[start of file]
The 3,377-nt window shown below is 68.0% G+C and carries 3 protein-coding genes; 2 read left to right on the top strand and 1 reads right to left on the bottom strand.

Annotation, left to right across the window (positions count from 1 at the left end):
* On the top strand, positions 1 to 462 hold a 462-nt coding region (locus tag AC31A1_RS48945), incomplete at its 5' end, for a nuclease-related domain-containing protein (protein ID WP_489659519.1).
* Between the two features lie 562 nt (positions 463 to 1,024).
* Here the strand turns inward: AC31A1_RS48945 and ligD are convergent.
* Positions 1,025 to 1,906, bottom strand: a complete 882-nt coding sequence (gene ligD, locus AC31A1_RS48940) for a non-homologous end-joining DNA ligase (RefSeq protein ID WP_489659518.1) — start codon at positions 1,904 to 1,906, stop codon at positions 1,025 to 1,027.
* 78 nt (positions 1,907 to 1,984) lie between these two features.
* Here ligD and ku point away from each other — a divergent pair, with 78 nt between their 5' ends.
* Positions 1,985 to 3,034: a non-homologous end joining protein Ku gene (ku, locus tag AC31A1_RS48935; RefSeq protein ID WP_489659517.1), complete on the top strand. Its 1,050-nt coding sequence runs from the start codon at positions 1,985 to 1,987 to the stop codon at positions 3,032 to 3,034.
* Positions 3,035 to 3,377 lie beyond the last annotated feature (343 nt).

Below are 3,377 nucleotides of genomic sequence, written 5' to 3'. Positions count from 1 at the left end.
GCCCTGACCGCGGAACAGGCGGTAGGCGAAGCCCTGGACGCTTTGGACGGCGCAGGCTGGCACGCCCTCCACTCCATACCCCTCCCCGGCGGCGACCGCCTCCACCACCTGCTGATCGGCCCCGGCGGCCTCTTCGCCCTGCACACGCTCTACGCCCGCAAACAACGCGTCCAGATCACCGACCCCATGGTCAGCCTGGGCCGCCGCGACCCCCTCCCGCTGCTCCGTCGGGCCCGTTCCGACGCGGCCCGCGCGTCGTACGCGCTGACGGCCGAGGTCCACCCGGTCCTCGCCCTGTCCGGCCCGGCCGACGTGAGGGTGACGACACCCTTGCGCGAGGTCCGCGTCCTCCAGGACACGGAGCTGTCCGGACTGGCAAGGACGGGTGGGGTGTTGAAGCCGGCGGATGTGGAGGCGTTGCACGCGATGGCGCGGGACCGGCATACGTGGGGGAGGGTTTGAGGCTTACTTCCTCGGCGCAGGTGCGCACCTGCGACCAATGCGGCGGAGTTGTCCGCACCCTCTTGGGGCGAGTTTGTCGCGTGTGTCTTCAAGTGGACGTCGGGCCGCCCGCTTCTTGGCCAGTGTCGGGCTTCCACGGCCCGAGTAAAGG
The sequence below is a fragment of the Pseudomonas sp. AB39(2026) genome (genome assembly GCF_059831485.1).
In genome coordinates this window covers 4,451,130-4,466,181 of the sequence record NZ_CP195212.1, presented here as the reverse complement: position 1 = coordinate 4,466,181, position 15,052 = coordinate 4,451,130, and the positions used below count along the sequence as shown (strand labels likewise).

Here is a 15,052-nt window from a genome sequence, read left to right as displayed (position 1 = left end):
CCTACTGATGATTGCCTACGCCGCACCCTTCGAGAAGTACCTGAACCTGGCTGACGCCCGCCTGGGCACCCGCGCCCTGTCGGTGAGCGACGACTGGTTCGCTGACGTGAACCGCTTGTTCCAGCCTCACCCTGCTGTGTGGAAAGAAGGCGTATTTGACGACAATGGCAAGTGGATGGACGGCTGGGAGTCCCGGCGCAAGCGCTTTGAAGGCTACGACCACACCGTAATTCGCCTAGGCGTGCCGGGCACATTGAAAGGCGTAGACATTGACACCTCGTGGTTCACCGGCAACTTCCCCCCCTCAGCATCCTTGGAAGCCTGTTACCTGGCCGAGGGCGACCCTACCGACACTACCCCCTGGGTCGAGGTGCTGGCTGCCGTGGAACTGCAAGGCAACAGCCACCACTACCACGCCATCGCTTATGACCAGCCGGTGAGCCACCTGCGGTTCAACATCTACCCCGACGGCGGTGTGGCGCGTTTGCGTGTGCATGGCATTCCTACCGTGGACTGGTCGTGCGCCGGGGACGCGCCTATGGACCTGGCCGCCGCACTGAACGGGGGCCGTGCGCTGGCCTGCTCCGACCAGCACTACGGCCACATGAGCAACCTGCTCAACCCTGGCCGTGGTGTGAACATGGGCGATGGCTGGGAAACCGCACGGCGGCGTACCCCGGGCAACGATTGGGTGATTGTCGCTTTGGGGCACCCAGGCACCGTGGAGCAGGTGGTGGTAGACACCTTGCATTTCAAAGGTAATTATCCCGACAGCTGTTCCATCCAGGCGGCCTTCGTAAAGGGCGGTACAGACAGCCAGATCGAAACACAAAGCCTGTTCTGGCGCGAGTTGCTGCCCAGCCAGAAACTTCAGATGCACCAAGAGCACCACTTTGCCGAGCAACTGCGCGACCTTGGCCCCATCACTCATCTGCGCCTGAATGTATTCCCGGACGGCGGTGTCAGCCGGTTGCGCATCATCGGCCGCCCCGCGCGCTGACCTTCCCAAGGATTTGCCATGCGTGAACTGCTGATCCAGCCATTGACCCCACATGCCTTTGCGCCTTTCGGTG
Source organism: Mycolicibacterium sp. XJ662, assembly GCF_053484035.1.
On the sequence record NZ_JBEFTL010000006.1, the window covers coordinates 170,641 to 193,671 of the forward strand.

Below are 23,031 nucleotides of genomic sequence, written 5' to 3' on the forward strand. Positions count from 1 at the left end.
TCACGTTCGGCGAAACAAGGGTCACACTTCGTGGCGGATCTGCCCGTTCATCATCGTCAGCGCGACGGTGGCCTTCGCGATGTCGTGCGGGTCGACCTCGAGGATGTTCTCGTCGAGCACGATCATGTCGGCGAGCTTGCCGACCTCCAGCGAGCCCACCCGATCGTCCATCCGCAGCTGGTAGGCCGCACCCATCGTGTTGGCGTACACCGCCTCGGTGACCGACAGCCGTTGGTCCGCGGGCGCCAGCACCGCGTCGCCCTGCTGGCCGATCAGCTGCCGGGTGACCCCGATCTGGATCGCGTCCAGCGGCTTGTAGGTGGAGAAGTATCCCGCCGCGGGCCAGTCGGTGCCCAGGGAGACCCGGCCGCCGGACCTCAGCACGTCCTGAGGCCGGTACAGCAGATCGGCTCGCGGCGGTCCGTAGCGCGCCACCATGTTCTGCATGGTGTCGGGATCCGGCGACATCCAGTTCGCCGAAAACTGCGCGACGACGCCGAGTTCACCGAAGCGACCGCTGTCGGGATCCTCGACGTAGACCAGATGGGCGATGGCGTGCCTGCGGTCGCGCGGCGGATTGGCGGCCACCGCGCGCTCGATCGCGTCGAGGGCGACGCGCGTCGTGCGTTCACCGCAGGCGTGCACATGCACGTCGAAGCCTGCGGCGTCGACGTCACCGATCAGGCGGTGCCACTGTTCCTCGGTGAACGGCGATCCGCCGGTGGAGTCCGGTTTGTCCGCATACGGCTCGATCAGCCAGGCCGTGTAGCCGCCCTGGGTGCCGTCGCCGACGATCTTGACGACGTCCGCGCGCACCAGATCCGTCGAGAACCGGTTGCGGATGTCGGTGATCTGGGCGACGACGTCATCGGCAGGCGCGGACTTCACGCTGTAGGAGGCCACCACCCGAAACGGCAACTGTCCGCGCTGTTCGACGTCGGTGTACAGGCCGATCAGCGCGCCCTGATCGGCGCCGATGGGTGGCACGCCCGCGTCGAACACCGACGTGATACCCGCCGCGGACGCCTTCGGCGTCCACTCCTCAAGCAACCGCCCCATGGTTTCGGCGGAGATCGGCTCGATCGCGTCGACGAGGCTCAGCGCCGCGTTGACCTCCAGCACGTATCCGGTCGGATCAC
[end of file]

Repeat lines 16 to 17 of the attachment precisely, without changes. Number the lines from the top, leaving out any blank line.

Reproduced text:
CCTACTGATGATTGCCTACGCCGCACCCTTCGAGAAGTACCTGAACCTGGCTGACGCCCGCCTGGGCACCCGCGCCCTGTCGGTGAGCGACGACTGGTTCGCTGACGTGAACCGCTTGTTCCAGCCTCACCCTGCTGTGTGGAAAGAAGGCGTATTTGACGACAATGGCAAGTGGATGGACGGCTGGGAGTCCCGGCGCAAGCGCTTTGAAGGCTACGACCACACCGTAATTCGCCTAGGCGTGCCGGGCACATTGAAAGGCGTAGACATTGACACCTCGTGGTTCACCGGCAACTTCCCCCCCTCAGCATCCTTGGAAGCCTGTTACCTGGCCGAGGGCGACCCTACCGACACTACCCCCTGGGTCGAGGTGCTGGCTGCCGTGGAACTGCAAGGCAACAGCCACCACTACCACGCCATCGCTTATGACCAGCCGGTGAGCCACCTGCGGTTCAACATCTACCCCGACGGCGGTGTGGCGCGTTTGCGTGTGCATGGCATTCCTACCGTGGACTGGTCGTGCGCCGGGGACGCGCCTATGGACCTGGCCGCCGCACTGAACGGGGGCCGTGCGCTGGCCTGCTCCGACCAGCACTACGGCCACATGAGCAACCTGCTCAACCCTGGCCGTGGTGTGAACATGGGCGATGGCTGGGAAACCGCACGGCGGCGTACCCCGGGCAACGATTGGGTGATTGTCGCTTTGGGGCACCCAGGCACCGTGGAGCAGGTGGTGGTAGACACCTTGCATTTCAAAGGTAATTATCCCGACAGCTGTTCCATCCAGGCGGCCTTCGTAAAGGGCGGTACAGACAGCCAGATCGAAACACAAAGCCTGTTCTGGCGCGAGTTGCTGCCCAGCCAGAAACTTCAGATGCACCAAGAGCACCACTTTGCCGAGCAACTGCGCGACCTTGGCCCCATCACTCATCTGCGCCTGAATGTATTCCCGGACGGCGGTGTCAGCCGGTTGCGCATCATCGGCCGCCCCGCGCGCTGACCTTCCCAAGGATTTGCCATGCGTGAACTGCTGATCCAGCCATTGACCCCACATGCCTTTGCGCCTTTCGGTG
Source organism: Mycolicibacterium sp. XJ662, assembly GCF_053484035.1.